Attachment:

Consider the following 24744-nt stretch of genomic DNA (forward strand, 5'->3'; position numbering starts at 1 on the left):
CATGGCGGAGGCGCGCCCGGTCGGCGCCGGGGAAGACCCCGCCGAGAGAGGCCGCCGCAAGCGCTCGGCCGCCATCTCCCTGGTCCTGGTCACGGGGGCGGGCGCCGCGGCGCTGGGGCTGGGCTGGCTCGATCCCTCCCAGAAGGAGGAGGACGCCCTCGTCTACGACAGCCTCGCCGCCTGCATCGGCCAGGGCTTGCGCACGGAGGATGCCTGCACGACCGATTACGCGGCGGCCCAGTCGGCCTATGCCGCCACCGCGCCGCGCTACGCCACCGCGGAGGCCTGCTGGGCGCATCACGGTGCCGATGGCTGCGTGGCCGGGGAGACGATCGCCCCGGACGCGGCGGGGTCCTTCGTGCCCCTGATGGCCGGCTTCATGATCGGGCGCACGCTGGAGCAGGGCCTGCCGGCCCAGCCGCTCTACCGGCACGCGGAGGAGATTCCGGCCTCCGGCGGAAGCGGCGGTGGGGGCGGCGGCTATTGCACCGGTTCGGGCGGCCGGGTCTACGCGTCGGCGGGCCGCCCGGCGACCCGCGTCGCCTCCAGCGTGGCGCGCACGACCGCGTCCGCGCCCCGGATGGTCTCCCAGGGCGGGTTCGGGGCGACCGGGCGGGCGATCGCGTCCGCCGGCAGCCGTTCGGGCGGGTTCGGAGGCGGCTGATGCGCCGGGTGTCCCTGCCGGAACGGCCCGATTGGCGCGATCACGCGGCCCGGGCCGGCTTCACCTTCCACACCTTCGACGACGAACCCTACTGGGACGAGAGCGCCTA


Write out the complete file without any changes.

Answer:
Consider the following 24744-nt stretch of genomic DNA (forward strand, 5'->3'; position numbering starts at 1 on the left):
CATGGCGGAGGCGCGCCCGGTCGGCGCCGGGGAAGACCCCGCCGAGAGAGGCCGCCGCAAGCGCTCGGCCGCCATCTCCCTGGTCCTGGTCACGGGGGCGGGCGCCGCGGCGCTGGGGCTGGGCTGGCTCGATCCCTCCCAGAAGGAGGAGGACGCCCTCGTCTACGACAGCCTCGCCGCCTGCATCGGCCAGGGCTTGCGCACGGAGGATGCCTGCACGACCGATTACGCGGCGGCCCAGTCGGCCTATGCCGCCACCGCGCCGCGCTACGCCACCGCGGAGGCCTGCTGGGCGCATCACGGTGCCGATGGCTGCGTGGCCGGGGAGACGATCGCCCCGGACGCGGCGGGGTCCTTCGTGCCCCTGATGGCCGGCTTCATGATCGGGCGCACGCTGGAGCAGGGCCTGCCGGCCCAGCCGCTCTACCGGCACGCGGAGGAGATTCCGGCCTCCGGCGGAAGCGGCGGTGGGGGCGGCGGCTATTGCACCGGTTCGGGCGGCCGGGTCTACGCGTCGGCGGGCCGCCCGGCGACCCGCGTCGCCTCCAGCGTGGCGCGCACGACCGCGTCCGCGCCCCGGATGGTCTCCCAGGGCGGGTTCGGGGCGACCGGGCGGGCGATCGCGTCCGCCGGCAGCCGTTCGGGCGGGTTCGGAGGCGGCTGATGCGCCGGGTGTCCCTGCCGGAACGGCCCGATTGGCGCGATCACGCGGCCCGGGCCGGCTTCACCTTCCACACCTTCGACGACGAACCCTACTGGGACGAGAGCGCCTA